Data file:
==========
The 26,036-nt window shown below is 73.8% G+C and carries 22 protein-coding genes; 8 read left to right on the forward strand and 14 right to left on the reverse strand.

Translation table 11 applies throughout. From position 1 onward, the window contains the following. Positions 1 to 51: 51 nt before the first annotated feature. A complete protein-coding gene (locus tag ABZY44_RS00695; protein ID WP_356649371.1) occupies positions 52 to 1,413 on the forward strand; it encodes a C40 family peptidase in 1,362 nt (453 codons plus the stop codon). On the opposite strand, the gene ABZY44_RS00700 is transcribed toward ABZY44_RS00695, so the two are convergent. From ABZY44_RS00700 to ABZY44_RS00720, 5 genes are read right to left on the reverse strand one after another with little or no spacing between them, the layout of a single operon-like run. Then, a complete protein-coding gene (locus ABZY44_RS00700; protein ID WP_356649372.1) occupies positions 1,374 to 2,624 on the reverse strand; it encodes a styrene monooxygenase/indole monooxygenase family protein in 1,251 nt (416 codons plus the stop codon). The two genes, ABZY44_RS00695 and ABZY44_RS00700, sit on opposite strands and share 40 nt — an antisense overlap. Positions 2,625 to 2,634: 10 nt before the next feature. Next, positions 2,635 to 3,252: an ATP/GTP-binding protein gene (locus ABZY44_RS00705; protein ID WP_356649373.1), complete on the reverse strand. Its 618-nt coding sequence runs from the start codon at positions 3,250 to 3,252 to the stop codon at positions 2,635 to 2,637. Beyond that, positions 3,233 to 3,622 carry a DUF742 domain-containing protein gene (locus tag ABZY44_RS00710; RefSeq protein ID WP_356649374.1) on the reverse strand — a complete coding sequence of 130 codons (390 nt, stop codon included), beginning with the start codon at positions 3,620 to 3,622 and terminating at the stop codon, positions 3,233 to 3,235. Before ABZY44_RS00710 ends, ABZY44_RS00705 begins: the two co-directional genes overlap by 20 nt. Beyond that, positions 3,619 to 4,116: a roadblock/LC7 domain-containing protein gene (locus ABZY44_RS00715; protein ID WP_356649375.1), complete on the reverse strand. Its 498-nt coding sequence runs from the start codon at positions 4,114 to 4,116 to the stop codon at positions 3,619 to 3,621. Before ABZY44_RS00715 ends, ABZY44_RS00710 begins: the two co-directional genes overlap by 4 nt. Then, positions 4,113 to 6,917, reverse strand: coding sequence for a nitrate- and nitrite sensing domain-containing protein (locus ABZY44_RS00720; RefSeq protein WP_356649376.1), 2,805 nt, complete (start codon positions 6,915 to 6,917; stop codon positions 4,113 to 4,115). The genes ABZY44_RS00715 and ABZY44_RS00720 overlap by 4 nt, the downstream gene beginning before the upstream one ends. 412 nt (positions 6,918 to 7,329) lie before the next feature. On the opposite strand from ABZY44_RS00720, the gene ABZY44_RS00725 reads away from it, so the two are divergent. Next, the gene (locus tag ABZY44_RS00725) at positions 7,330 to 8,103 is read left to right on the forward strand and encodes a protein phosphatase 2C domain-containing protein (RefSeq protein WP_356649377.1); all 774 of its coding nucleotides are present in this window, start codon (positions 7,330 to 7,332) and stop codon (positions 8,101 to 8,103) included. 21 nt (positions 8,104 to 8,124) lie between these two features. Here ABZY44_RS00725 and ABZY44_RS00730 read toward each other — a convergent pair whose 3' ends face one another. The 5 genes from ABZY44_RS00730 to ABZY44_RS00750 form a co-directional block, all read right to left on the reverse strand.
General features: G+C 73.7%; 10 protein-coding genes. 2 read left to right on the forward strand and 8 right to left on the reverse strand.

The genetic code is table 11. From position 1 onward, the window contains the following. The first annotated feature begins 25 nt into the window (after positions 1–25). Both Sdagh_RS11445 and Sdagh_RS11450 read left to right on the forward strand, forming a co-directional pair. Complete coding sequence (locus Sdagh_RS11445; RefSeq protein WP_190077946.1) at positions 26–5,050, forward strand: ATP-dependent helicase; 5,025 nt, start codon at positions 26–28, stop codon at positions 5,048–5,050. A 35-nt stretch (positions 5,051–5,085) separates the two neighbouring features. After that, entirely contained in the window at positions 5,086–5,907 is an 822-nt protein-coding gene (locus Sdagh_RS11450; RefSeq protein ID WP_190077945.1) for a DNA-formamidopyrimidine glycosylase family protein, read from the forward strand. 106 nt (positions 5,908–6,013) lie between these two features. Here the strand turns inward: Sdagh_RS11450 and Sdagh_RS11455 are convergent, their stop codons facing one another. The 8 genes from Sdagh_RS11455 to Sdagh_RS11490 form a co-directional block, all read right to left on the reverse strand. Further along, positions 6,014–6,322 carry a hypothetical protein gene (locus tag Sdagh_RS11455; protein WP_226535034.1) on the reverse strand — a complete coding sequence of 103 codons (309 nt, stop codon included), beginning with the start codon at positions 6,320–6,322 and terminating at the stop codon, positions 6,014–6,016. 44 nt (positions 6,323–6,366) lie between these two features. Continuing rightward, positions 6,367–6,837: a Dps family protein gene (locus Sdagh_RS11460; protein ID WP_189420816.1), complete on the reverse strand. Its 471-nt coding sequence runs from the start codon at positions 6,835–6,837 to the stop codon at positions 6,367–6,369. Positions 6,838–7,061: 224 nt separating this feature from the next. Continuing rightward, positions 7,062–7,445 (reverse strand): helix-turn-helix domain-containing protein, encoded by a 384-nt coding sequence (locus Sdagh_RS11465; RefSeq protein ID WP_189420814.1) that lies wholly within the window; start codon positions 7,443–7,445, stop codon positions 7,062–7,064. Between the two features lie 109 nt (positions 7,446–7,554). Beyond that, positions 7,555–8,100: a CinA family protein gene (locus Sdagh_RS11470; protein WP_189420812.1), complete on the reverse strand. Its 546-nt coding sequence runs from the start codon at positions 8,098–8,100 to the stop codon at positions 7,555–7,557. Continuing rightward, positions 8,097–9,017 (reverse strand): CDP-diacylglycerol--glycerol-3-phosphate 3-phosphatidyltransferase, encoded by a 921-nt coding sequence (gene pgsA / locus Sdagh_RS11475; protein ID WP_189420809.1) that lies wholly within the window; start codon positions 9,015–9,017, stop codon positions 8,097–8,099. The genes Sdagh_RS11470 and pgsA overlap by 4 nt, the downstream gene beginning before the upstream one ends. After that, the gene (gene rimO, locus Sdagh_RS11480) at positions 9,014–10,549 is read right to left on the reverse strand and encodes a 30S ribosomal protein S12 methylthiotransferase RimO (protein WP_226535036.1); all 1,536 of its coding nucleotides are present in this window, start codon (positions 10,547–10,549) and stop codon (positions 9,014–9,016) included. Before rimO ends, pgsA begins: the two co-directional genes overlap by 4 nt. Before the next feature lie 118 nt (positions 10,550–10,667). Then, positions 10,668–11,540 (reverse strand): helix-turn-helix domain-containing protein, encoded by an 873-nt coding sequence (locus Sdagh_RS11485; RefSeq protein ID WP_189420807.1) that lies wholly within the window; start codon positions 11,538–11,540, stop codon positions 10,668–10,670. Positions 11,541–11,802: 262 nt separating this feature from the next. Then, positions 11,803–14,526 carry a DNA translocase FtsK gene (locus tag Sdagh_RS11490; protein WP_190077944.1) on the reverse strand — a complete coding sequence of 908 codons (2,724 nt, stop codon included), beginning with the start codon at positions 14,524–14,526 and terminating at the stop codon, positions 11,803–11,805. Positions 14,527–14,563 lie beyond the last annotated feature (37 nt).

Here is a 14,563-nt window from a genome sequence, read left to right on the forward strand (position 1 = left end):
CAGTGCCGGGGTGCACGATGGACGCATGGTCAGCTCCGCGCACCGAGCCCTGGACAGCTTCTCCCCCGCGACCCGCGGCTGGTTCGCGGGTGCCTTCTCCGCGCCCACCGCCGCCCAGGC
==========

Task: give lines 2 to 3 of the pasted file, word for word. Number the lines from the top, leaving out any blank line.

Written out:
Translation table 11 applies throughout. From position 1 onward, the window contains the following. Positions 1 to 51: 51 nt before the first annotated feature. A complete protein-coding gene (locus tag ABZY44_RS00695; protein ID WP_356649371.1) occupies positions 52 to 1,413 on the forward strand; it encodes a C40 family peptidase in 1,362 nt (453 codons plus the stop codon). On the opposite strand, the gene ABZY44_RS00700 is transcribed toward ABZY44_RS00695, so the two are convergent. From ABZY44_RS00700 to ABZY44_RS00720, 5 genes are read right to left on the reverse strand one after another with little or no spacing between them, the layout of a single operon-like run. Then, a complete protein-coding gene (locus ABZY44_RS00700; protein ID WP_356649372.1) occupies positions 1,374 to 2,624 on the reverse strand; it encodes a styrene monooxygenase/indole monooxygenase family protein in 1,251 nt (416 codons plus the stop codon). The two genes, ABZY44_RS00695 and ABZY44_RS00700, sit on opposite strands and share 40 nt — an antisense overlap. Positions 2,625 to 2,634: 10 nt before the next feature. Next, positions 2,635 to 3,252: an ATP/GTP-binding protein gene (locus ABZY44_RS00705; protein ID WP_356649373.1), complete on the reverse strand. Its 618-nt coding sequence runs from the start codon at positions 3,250 to 3,252 to the stop codon at positions 2,635 to 2,637. Beyond that, positions 3,233 to 3,622 carry a DUF742 domain-containing protein gene (locus tag ABZY44_RS00710; RefSeq protein ID WP_356649374.1) on the reverse strand — a complete coding sequence of 130 codons (390 nt, stop codon included), beginning with the start codon at positions 3,620 to 3,622 and terminating at the stop codon, positions 3,233 to 3,235. Before ABZY44_RS00710 ends, ABZY44_RS00705 begins: the two co-directional genes overlap by 20 nt. Beyond that, positions 3,619 to 4,116: a roadblock/LC7 domain-containing protein gene (locus ABZY44_RS00715; protein ID WP_356649375.1), complete on the reverse strand. Its 498-nt coding sequence runs from the start codon at positions 4,114 to 4,116 to the stop codon at positions 3,619 to 3,621. Before ABZY44_RS00715 ends, ABZY44_RS00710 begins: the two co-directional genes overlap by 4 nt. Then, positions 4,113 to 6,917, reverse strand: coding sequence for a nitrate- and nitrite sensing domain-containing protein (locus ABZY44_RS00720; RefSeq protein WP_356649376.1), 2,805 nt, complete (start codon positions 6,915 to 6,917; stop codon positions 4,113 to 4,115). The genes ABZY44_RS00715 and ABZY44_RS00720 overlap by 4 nt, the downstream gene beginning before the upstream one ends. 412 nt (positions 6,918 to 7,329) lie before the next feature. On the opposite strand from ABZY44_RS00720, the gene ABZY44_RS00725 reads away from it, so the two are divergent. Next, the gene (locus tag ABZY44_RS00725) at positions 7,330 to 8,103 is read left to right on the forward strand and encodes a protein phosphatase 2C domain-containing protein (RefSeq protein WP_356649377.1); all 774 of its coding nucleotides are present in this window, start codon (positions 7,330 to 7,332) and stop codon (positions 8,101 to 8,103) included. 21 nt (positions 8,104 to 8,124) lie between these two features. Here ABZY44_RS00725 and ABZY44_RS00730 read toward each other — a convergent pair whose 3' ends face one another. The 5 genes from ABZY44_RS00730 to ABZY44_RS00750 form a co-directional block, all read right to left on the reverse strand.
General features: G+C 73.7%; 10 protein-coding genes. 2 read left to right on the forward strand and 8 right to left on the reverse strand.